When I’m in the garden, even if I have a plan to execute and am organized for that undertaking, I am often (and easily) persuaded by whimsy, or sometimes necessity, to focus attention on a scene or event unplanned for.  Such it was on a lazy afternoon of summer backyard bird-watching last weekend.  It’s dog-days here in Austin, Texas, hot and muggy is the norm for now, but the covered patio offers shade and an ideal spot to watch my resident birds go about their enterprises in the garden.  In recent weeks, I’ve enjoyed the antics of a Black-crested TitmouseBaeolophus atricristatus, family. Chipper little things, the youngin’ has been learning to navigate the trees, the seeds on perennials, and the sunflower seeds in the bird feeder which I make available to all who are interested.   I hoped to catch photos, or at least a photo, of either parent or teen as they twittered in the tree and flitted to the feeder.  Alas, they were all too quick for me and nothing but camera blur resulted.

While plopped in the chair, hot and disgruntled and slightly frustrated with the birds, the camera, and myself, I noticed this:

The seed heads of the spring-blooming Brazos PenstemonPenstemon tenuis, almost–though not quite–echo in both color and form, a triad of ceramic stacked spheres. Additionally, in the above shot and at the background, I like the parallel of the tree trunk with the carved pedestal of the bird bath–color and texture notwithstanding.

But it was the seed heads and spheres that made me sit up and smile.

The spheres lack the sharp peaks that the seed heads employ to distribute their DNA and are limited to the toasty color rendered from months of development.   The ceramic balls enjoy more color, a permanent fixture of their existence.

I’ll continue to watch the Titmice, because they’re fun and part of the fabric of the garden. Maybe I’ll even get a good shot or two of one of them.  Soon–very soon, I’ll prune the seed heads and distribute the seeds throughout my garden.  The evergreen rosette of the Brazos Penstemon will disappear under the evolving late summer garden, but the spheres will remain–in watchful guardianship of seasonal change.

I’m joining in for the first time with Anna’s charming Flutter and Hum as a contributor, rather than just as a reader.  Please pop over to Wednesday Vignette to enjoy other gardeners’ view of plants, gardens, life.

18 thoughts on “Echo

    • Yup, it really is. These items have been in place near to one another for a year or two. That I never noticed the combo is a little annoying, but I enjoy seeing something new.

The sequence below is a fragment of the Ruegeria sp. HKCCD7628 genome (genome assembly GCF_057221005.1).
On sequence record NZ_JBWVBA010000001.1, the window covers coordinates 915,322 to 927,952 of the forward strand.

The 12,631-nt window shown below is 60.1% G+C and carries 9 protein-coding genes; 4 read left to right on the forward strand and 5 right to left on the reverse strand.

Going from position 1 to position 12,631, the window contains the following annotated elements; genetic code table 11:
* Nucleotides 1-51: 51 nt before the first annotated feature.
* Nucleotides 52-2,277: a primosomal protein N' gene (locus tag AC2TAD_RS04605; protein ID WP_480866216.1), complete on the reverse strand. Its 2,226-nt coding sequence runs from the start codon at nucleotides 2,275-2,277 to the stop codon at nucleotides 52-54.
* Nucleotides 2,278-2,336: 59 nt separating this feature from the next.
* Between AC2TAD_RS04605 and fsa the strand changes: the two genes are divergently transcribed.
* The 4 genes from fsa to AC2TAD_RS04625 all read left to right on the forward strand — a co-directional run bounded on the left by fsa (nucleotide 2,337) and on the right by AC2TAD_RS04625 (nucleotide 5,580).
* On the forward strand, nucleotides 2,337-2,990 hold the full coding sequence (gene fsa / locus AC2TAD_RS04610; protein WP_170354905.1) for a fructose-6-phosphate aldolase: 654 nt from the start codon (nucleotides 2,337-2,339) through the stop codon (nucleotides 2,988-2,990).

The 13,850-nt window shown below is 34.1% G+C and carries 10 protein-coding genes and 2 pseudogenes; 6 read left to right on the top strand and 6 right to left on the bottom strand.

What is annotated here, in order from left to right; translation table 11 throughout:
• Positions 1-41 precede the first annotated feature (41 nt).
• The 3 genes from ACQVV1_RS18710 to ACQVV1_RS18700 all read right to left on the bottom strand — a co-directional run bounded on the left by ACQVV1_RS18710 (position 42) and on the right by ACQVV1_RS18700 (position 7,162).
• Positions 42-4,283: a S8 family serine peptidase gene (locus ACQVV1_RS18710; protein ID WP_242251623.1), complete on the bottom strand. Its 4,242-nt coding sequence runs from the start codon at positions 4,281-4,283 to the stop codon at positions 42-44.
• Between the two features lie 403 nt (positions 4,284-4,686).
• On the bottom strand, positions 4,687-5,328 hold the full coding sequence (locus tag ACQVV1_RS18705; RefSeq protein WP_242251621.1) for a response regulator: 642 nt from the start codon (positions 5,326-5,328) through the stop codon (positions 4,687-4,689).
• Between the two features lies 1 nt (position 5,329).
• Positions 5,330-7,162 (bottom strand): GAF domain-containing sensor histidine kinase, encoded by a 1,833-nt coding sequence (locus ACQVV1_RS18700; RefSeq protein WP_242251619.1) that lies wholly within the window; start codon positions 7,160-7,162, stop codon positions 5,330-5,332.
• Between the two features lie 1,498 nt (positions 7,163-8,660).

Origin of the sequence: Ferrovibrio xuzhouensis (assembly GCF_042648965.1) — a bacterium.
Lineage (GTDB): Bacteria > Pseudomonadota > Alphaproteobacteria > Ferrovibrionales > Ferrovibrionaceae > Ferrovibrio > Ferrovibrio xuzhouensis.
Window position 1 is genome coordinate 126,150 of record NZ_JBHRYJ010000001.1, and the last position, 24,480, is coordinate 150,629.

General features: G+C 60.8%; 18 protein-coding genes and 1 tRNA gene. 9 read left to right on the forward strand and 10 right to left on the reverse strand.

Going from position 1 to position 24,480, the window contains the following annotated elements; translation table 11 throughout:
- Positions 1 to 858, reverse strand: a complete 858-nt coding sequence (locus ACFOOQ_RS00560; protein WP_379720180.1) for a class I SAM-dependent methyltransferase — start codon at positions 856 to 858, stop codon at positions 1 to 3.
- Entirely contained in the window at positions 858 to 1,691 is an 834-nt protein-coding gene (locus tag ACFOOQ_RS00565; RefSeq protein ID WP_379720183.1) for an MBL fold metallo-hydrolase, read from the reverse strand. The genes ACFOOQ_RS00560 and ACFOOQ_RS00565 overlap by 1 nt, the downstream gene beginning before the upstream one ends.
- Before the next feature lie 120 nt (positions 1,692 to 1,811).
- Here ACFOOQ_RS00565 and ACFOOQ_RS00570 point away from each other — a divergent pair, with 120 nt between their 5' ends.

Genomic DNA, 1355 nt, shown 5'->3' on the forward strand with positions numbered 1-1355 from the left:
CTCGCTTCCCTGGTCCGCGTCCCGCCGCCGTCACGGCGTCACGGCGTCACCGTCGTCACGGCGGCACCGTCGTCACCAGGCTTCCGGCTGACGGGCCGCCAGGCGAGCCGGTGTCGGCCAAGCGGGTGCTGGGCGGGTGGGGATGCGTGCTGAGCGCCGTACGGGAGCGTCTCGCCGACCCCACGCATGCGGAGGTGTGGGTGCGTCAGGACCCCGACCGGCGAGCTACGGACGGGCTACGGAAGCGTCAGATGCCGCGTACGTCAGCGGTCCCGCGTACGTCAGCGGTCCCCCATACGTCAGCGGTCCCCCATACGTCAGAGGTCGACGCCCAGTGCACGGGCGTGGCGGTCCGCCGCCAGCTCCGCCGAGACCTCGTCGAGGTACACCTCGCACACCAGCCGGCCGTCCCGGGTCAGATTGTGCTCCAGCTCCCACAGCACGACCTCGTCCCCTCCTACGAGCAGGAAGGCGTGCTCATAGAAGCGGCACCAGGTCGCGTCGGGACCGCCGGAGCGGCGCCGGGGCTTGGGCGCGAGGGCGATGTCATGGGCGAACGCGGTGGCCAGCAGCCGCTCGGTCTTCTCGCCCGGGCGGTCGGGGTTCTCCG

1. Did the seeds of the Pensetemon jump by themselves or by a ceramic ball that fell on the plant? The photo is very beautiful. I have been in the country house with my parents for about 15 days. The garden was not a garden but a jungle. Yesterday I finished cleaning it, and less than four rose bushes for rust, a poor Aquilegia charred by sun, thyme, rosemary, a hosta, a sick hydrangea, a Sambucus nigra, 4 lavenders, Honeysuckle, ivy, Mint: I do not have flowers, the main parterre has been left empty and the bees have nothing to eat, except lavender, Honeysuckle flower and pergola cover, Parthenocissus quinquefolia if I am not mistaken, it is in bloom. Sorry for my list of plants. By the way, I’ve seen a firefly in my garden three days in a row: I could not take a picture with my camera, they were blurred. Its light is precious. Do not be too hot, Tina. Greetings from Margarita.


    • You have a nice list of plants, Margarita. I’m sorry your bees don’t have much to eat, but they have a little and now that you’re there, maybe you can add some blooms?


      • Tina just what she was thinking. Go to a plant nursery and buy a few flower pot plants ready to be transplanted to the main flower bed that is empty. And give them some food. For the next year they have everything planned: I hope that no problems arise like this year! Greetings from Margarita.

        Liked by 1 person

  2. What a lovely observation! Those seed heads are fabulous, and, as you so eloquently expressed, echo both the color and the stacked nature of the sculpture. I hear you completely on the difficulty of photographing flitting things – I have tried all summer to get a decent shot of a butterfly – to no avail whatsoever! Thanks again for joining in, Tina! 😀


  3. I didn’t think I’d heard of Brazos penstemon, but now I think I’ve seen it and heard it called Gulf Coast penstemon. It’s a lovely plant, and the seed heads are delightful. I enjoy plants with ball-like buds or seed heads anyway — or blooms, for that matter. I can imagine your spheres surrounded with something like rayless gaillardia, too. There are lots of choices.


    • Yes, and this is the first post that I’ve ever referred to it as Brazos! I’ve always called it Gulf (or Gulf coast) penstemon, but I noticed that the LBJWC lists Brazos as the first name and who am I to argue with them? 🙂 When I reference a plant, I use whatever name the source uses, in the hopes of lessening confusion. (Which, I guess in this case was a big FAIL.) I’ve decided the botanists like to mess with our collective heads….


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